Skip to content

Fundraiser launched to support family of Squamish Indigenous leader who died suddenly

Gyauustees, as he was best known in Squamish, leaves behind nine children, grandchildren and a legacy of educating others.

There is shock and mourning in Squamish and far beyond after the sudden death of Gyauustees (also known as Whea and Micheal Fraser ) who died on Sept. 26 at home in his Dentville apartment. 

Gyauustees, 51, was husband to Jasmin Starchild and a father of nine. 

Most familiar to locals as Gyauustees, he is well-known for his dedicated efforts to further Indigenous representation. 

His heritage is Nuu-chah-nulth, Coast Salish, and Kwakwakawakw. 

He was a traditional song keeper, Sun dancer, master carver and carrier of the World Unity, Peace, and Dignity Walking staff, which locals likely saw in last year's National Day for Truth and Reconciliation downtown Squamish march, which he participated in.

To his children, of course, he was beloved as Dad.

His eldest daughter has launched an online fundraising campaign to help cover the extensive and sudden costs of his funeral, headstone and to help care for his young children, she told The Squamish Chief.

As his oldest child, Kyla Fraser said she feels responsible for sending her dad off "in a good way."

A traditional service was held on Oct. 2 at Totem Hall.

"We have started a fundraiser to help cover the costs of his funeral, and travel expenses for his beloved nine children and grandchildren," she wrote on the Go Fund Me page she created.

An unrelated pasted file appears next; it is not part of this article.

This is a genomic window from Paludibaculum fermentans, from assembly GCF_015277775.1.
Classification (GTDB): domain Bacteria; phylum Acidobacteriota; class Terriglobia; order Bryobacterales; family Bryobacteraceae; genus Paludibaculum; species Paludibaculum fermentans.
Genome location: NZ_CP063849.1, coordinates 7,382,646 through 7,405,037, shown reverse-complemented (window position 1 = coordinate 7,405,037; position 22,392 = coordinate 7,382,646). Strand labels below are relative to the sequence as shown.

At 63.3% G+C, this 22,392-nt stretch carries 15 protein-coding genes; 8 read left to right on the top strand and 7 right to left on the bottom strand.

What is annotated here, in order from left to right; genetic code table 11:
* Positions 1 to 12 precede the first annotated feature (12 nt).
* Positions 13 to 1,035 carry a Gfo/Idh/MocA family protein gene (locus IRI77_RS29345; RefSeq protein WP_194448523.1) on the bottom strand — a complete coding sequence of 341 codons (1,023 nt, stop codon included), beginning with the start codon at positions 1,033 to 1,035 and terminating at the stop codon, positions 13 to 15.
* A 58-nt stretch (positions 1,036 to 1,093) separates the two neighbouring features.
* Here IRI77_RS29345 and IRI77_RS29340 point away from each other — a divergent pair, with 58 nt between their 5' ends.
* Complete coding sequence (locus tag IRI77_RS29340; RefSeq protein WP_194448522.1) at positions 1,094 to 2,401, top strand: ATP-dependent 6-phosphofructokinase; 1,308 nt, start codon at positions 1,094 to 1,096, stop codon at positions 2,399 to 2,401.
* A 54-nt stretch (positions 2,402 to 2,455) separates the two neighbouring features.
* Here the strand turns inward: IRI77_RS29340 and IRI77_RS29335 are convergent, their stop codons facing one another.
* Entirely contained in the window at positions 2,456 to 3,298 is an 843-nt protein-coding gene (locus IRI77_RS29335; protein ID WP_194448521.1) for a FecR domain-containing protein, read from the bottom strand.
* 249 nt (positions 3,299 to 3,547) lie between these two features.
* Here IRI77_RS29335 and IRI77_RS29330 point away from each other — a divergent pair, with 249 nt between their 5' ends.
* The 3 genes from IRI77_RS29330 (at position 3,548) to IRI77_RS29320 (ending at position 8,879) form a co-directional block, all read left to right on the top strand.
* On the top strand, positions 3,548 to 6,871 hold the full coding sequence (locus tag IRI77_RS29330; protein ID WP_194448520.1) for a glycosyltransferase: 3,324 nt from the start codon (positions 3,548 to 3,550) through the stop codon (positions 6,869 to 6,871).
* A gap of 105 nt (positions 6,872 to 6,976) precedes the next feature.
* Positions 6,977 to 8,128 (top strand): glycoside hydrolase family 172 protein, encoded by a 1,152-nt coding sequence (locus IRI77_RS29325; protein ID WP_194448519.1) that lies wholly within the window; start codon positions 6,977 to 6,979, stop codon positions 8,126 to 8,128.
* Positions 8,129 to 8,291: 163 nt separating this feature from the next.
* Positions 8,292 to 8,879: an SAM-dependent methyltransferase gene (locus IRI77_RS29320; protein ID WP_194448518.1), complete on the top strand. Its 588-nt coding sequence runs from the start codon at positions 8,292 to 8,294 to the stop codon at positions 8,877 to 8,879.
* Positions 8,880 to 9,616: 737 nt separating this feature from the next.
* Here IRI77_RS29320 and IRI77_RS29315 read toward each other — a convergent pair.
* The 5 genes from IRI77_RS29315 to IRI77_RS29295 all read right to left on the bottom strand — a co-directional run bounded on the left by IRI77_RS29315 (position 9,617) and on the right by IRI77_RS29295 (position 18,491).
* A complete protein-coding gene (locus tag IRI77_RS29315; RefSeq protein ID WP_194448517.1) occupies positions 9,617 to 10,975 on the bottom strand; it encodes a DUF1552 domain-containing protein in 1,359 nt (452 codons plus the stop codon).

Fraser has two children, Gyauustees's grandchildren, who are 10 years old and 1.5 years old, and she is currently eight months pregnant.

While growing up, Gyauustees lived in various places, including Victoria, Powell River and Squamish. 

He later became a ceremonial leader of the tribal people of the northwest, his obituary states. 

"He will be remembered for his ceremonial leadership, inspirational songs, unique art and loving and kind heart," it states. 

It also notes that he loved the band Metallica.

A Facebook memorial page set up in his honour overflows with love and memories from family, friends and others who he touched in the community.

Veronica McPhee posted her condolences from the Sea to Sky Singers. 

"It is with great sadness that Sea to Sky Singers has learned of the passing of Gyauustees. He was an engaging storyteller, a skilled artist, and a gracious collaborator. We learned so much from him when he joined us for our December 2021 concert, Stitch Us Together. May his family find consolation in knowing his spirit continues to sing through all the lives he touched."

Gyauustees recently also worked with Quest University and will be missed by faculty and students alike. 

"We’ve had the privilege of having [Gyauustees] in the Quest community the last three years. He made a significant impact upon the lives of students, staff, and faculty through sharing Indigenous ways of knowing with classes and in conversations and events," said Quest University Canada's vice-president of academics, Jeff Warren.

"His spectacular artistry filled his office and expanded to whiteboards across campus. We mourn his loss and will remember the traces he has left on our community."

Folks can donate to his family by going to the Go Fund Me page: “Donate to help with Whea’s funeral,travel expenses."



push icon
Be the first to read breaking stories. Enable push notifications on your device. Disable anytime.
No thanks